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Sealants are made of medical-grade resin and are similar to composite or white filling material when patients have cavities filled. The big difference about sealant material is its runny nature. When applied to the tooth with a small brush, it will easily flow into the micro-grooves and crevices of your child’s teeth.
Your child's dentist may recommend dental sealants if your child has thin enamel or a history of cavities.
According to the Ontario Dental Fee Guide 2021, dental sealants cost is $31 per tooth and is usually covered by most dental insurances.
Some parents don't feel this is necessary because baby teeth fall out anyway. However, taking good care of those baby teeth helps the permanent teeth grow strong and healthy. Children should be seen at the dental clinic annually starting around two years of age. Some children need to see a dentist more often due to their needs.
Dental sealants help to prevent harmful germs and bacteria from harming the teeth. You can't see the coating on the teeth, but it offers an invisible layer of protection. Acid and food left in the mouth can't penetrate through the sealant. This will significantly reduce the risk of tooth decay and cavities.
Both adults and children can benefit from dental sealants. Your dentist should share their recommendation on the topic. Sealing baby teeth gives the permanent teeth a chance to come in healthy. The sealant can be applied again when all of the baby teeth are gone. Adults with dental sealants are less likely to have issues with decay, cavities, or need root canals. This preventative option can save a great deal of money on dental care down the road.
Dental sealants are safe for children but not recommended for those under six years of age. There are some exceptions. If your dentist feels your child should have the sealant at a younger generation due to dental concerns, they can discuss this with you. Early intervention can help kids have a great experience at the dentist.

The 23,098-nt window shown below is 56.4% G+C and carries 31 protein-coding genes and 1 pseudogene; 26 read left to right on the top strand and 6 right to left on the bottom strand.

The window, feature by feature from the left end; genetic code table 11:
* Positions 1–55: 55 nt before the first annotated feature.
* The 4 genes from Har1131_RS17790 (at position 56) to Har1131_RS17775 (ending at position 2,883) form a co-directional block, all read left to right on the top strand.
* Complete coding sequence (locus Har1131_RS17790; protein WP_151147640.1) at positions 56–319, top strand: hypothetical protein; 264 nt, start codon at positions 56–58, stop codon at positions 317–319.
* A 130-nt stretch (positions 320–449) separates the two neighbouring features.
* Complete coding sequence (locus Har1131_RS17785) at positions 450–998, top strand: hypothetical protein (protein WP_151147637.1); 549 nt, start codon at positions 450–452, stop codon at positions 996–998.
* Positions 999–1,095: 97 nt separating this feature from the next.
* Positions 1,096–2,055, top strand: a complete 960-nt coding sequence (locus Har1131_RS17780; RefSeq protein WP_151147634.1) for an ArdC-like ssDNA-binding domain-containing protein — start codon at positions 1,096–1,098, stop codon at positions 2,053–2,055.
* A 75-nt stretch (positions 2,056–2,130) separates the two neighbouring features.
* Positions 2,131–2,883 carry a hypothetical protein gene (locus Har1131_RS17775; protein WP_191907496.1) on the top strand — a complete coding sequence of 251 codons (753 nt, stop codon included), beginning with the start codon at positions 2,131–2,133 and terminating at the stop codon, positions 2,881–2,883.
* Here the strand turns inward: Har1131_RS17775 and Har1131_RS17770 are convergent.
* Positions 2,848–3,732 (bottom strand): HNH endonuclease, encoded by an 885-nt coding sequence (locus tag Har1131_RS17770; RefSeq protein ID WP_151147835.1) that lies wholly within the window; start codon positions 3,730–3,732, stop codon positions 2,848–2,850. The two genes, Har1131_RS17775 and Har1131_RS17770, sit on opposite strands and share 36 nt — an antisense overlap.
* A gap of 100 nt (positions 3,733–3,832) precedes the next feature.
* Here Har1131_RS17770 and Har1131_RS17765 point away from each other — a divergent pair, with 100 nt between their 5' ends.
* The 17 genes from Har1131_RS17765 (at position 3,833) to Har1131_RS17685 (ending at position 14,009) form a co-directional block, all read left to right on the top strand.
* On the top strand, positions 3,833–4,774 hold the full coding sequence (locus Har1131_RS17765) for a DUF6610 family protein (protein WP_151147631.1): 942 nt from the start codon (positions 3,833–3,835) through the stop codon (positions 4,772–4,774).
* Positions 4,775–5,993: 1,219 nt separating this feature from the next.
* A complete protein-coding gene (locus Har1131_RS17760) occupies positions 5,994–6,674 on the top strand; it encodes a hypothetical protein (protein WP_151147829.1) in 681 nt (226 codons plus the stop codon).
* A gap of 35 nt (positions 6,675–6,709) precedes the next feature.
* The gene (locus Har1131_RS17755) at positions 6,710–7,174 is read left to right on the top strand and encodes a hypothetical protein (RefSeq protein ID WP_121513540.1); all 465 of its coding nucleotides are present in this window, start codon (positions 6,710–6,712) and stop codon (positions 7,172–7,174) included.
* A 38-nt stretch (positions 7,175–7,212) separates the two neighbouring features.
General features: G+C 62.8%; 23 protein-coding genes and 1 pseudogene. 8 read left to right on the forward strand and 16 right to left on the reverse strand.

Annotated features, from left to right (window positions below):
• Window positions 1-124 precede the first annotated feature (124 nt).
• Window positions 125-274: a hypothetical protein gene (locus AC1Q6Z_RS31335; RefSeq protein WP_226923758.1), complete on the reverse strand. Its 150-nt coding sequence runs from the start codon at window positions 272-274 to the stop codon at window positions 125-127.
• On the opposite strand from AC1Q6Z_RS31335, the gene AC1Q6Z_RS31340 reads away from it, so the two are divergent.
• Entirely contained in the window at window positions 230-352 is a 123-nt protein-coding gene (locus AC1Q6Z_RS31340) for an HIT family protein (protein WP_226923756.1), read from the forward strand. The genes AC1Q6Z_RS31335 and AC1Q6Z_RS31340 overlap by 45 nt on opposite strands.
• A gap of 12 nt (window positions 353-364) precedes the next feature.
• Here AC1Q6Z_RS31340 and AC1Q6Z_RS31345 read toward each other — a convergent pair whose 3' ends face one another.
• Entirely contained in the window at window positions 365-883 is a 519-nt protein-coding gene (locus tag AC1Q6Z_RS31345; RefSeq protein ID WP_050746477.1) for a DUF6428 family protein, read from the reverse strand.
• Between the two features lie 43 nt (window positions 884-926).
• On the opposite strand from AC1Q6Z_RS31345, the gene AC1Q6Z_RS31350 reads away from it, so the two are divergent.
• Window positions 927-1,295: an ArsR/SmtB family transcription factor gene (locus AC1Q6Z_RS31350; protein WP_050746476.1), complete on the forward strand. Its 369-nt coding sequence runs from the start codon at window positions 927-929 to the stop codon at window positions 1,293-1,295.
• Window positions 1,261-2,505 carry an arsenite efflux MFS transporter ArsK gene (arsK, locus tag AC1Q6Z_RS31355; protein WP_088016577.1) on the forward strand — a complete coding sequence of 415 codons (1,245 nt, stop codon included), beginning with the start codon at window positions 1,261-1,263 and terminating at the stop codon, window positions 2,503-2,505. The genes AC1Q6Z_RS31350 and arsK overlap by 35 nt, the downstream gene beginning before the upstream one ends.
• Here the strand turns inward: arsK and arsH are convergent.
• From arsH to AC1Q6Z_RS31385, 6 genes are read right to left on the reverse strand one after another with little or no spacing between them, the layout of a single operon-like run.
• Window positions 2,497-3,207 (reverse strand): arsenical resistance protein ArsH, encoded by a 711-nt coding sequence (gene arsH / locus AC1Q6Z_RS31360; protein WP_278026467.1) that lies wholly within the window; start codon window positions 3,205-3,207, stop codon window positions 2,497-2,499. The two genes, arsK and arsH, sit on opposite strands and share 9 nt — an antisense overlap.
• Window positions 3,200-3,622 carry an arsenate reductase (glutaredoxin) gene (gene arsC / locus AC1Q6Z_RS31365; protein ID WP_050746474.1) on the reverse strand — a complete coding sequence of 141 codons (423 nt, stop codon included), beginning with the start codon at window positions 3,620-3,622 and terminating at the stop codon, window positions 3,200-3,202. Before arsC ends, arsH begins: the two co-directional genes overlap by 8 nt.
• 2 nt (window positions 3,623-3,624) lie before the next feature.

Sealants are recommended for young teeth. While you may help them brush and floss, they often don't do the best job independently. They are learning, but it is hard for them to get between all the teeth as they should. Most kids rush through the brushing process and often skip flossing. Your child may have crooked teeth that will be straightened later on, but right now, it makes it harder to clean between the teeth successfully.
There is no pain involved with applying dental sealants, and the procedure doesn't take very long. Your child will have a positive experience in the dental chair with this type of process. Each tooth is cleaned and dried before a gel is applied to it. The gel is then removed, and the sealant is applied to each tooth. Blue light is used to harden the sealant to the teeth.
Sealants can be used over cavities to prevent any further damage from affecting that tooth. Your child's dentist may ask you to bring them back in 3 months rather than six months if they have cavities. They can keep a good eye on them and make sure the sealant is preventing any further decay.
Most children and adults have no side effects from the sealant process or the materials. There is a minimal number of people that do have an allergic reaction to it. The dentist will closely monitor the patient during and after the procedure. If any indicators of such an allergy are noticed, they will take action. Such an allergy is not life-threatening.
There is a small amount of BPA found in dental sealants, and some parents worry about that. Experts agree there isn't enough BPA in the materials to cause any concerns. Most people are exposed to more BPA from dust particles in their environment than from this procedure.
Sealants last for several years, and then they need to be reapplied. Your dentist will check the sealant at routine dental checkups. When they feel it is time for the process to be repeated for you or your child, they will let you know to be taken care of. Dental sealants offer a simple but effective way to protect the teeth from an early age!